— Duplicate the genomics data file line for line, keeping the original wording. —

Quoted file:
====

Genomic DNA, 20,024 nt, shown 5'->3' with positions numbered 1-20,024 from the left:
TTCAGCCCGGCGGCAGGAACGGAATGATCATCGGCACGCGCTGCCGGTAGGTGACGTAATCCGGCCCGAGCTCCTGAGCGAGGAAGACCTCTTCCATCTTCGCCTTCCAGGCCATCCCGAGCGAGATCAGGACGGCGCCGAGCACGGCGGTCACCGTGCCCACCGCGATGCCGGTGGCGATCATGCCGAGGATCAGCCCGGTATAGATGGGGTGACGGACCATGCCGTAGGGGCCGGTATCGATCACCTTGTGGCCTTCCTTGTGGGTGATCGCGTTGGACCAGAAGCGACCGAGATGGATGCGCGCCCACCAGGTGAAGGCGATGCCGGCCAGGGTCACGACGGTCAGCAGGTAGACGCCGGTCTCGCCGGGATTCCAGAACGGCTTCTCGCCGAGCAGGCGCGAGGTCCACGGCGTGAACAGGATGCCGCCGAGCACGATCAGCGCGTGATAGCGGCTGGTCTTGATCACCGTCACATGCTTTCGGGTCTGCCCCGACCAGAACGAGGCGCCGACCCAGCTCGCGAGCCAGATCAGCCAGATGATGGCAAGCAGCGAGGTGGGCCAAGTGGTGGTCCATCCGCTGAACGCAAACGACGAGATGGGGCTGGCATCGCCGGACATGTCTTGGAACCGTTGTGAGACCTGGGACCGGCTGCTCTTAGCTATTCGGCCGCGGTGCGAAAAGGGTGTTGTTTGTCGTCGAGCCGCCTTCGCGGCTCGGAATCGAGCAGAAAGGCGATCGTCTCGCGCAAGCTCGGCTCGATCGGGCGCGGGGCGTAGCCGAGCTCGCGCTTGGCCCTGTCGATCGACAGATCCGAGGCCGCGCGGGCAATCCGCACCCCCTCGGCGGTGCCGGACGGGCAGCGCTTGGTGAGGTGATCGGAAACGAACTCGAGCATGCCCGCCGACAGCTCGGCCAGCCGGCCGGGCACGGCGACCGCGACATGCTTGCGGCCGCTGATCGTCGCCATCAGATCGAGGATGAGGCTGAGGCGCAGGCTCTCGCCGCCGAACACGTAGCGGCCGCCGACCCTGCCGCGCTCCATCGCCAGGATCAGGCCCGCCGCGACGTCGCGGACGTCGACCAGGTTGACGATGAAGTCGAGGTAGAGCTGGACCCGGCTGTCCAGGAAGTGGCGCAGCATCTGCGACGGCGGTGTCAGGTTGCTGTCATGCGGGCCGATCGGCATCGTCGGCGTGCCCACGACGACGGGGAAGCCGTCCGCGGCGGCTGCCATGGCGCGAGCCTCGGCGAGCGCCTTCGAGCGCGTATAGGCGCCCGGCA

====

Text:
Genomic DNA, 20,024 nt, shown 5'->3' with positions numbered 1-20,024 from the left:
TTCAGCCCGGCGGCAGGAACGGAATGATCATCGGCACGCGCTGCCGGTAGGTGACGTAATCCGGCCCGAGCTCCTGAGCGAGGAAGACCTCTTCCATCTTCGCCTTCCAGGCCATCCCGAGCGAGATCAGGACGGCGCCGAGCACGGCGGTCACCGTGCCCACCGCGATGCCGGTGGCGATCATGCCGAGGATCAGCCCGGTATAGATGGGGTGACGGACCATGCCGTAGGGGCCGGTATCGATCACCTTGTGGCCTTCCTTGTGGGTGATCGCGTTGGACCAGAAGCGACCGAGATGGATGCGCGCCCACCAGGTGAAGGCGATGCCGGCCAGGGTCACGACGGTCAGCAGGTAGACGCCGGTCTCGCCGGGATTCCAGAACGGCTTCTCGCCGAGCAGGCGCGAGGTCCACGGCGTGAACAGGATGCCGCCGAGCACGATCAGCGCGTGATAGCGGCTGGTCTTGATCACCGTCACATGCTTTCGGGTCTGCCCCGACCAGAACGAGGCGCCGACCCAGCTCGCGAGCCAGATCAGCCAGATGATGGCAAGCAGCGAGGTGGGCCAAGTGGTGGTCCATCCGCTGAACGCAAACGACGAGATGGGGCTGGCATCGCCGGACATGTCTTGGAACCGTTGTGAGACCTGGGACCGGCTGCTCTTAGCTATTCGGCCGCGGTGCGAAAAGGGTGTTGTTTGTCGTCGAGCCGCCTTCGCGGCTCGGAATCGAGCAGAAAGGCGATCGTCTCGCGCAAGCTCGGCTCGATCGGGCGCGGGGCGTAGCCGAGCTCGCGCTTGGCCCTGTCGATCGACAGATCCGAGGCCGCGCGGGCAATCCGCACCCCCTCGGCGGTGCCGGACGGGCAGCGCTTGGTGAGGTGATCGGAAACGAACTCGAGCATGCCCGCCGACAGCTCGGCCAGCCGGCCGGGCACGGCGACCGCGACATGCTTGCGGCCGCTGATCGTCGCCATCAGATCGAGGATGAGGCTGAGGCGCAGGCTCTCGCCGCCGAACACGTAGCGGCCGCCGACCCTGCCGCGCTCCATCGCCAGGATCAGGCCCGCCGCGACGTCGCGGACGTCGACCAGGTTGACGATGAAGTCGAGGTAGAGCTGGACCCGGCTGTCCAGGAAGTGGCGCAGCATCTGCGACGGCGGTGTCAGGTTGCTGTCATGCGGGCCGATCGGCATCGTCGGCGTGCCCACGACGACGGGGAAGCCGTCCGCGGCGGCTGCCATGGCGCGAGCCTCGGCGAGCGCCTTCGAGCGCGTATAGGCGCCCGGCA